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A more recent theory holds that rather than being populated by expansion from the mainland, the Ice Age populations of the Malay peninsula, neighbouring Indonesian archipelago, and the then-exposed continental shelf (Sundaland) instead developed locally from the first human settlers and expanded to the mainland.
The advent of the Malacca Sultanate in the 15th century triggered a major revolution in Malay history, the significance of which lies in its far-reaching political and cultural legacy.Among the Melayu Kelantan and Melayu Kedah populations, there are significant Indian components, in particular from the Telugus and Marathis.The Melayu Kedah and Melayu Kelantan also have closer genetic relationship to the two subgroups of the Orang Asli Semang, Jahai and Kensiu, than other Malay groups.They are kindred but more Mongolised and greatly distinguished from the Proto-Malays which have shorter stature, darker skin, slightly higher frequency of wavy hair, much higher percentage of dolichocephaly and a markedly lower frequency of the epicanthic fold.The Deutero-Malay settlers were not nomadic compared to their predecessors, instead they settled and established kampungs which serve as the main units in the society.Studies on the genetics of modern Malays show a complex history of admixture of human populations.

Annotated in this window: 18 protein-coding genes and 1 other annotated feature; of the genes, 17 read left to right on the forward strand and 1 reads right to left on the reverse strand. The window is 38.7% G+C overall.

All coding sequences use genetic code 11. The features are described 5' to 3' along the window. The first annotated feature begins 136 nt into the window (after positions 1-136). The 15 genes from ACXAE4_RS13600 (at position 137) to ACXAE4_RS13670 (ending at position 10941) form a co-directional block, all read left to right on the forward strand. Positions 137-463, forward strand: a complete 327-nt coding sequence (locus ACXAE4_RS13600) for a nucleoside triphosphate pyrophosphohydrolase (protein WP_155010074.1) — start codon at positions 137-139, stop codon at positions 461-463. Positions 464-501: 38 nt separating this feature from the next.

The analyses reveal that the Malays are genetically diverse, and that there are substantial variations between different populations of Malays.This theory also draws support from recent genetic evidence by Human Genome Organisation suggesting that the primary peopling of Asia occurred in a single migration through Southeast Asia; this route is held to be the modern Malay area and that the diversity in the area developed mainly in-place without requiring major migrations from the mainland.The expansion itself may have been driven by rising sea levels at the end of the Ice Age.These kampungs were normally situated on the riverbanks or coastal areas and generally self-sufficient in food and other necessities.By the end of the last century BC, these kampungs beginning to engage in some trade with the outside world.They absorbed, shared and transmitted numerous cultural features of other local ethnic groups, such as those of Minang, Acehnese, and to some degree Javanese culture; however Malay culture differs by being more overtly Islamic than the multi-religious Javanese culture.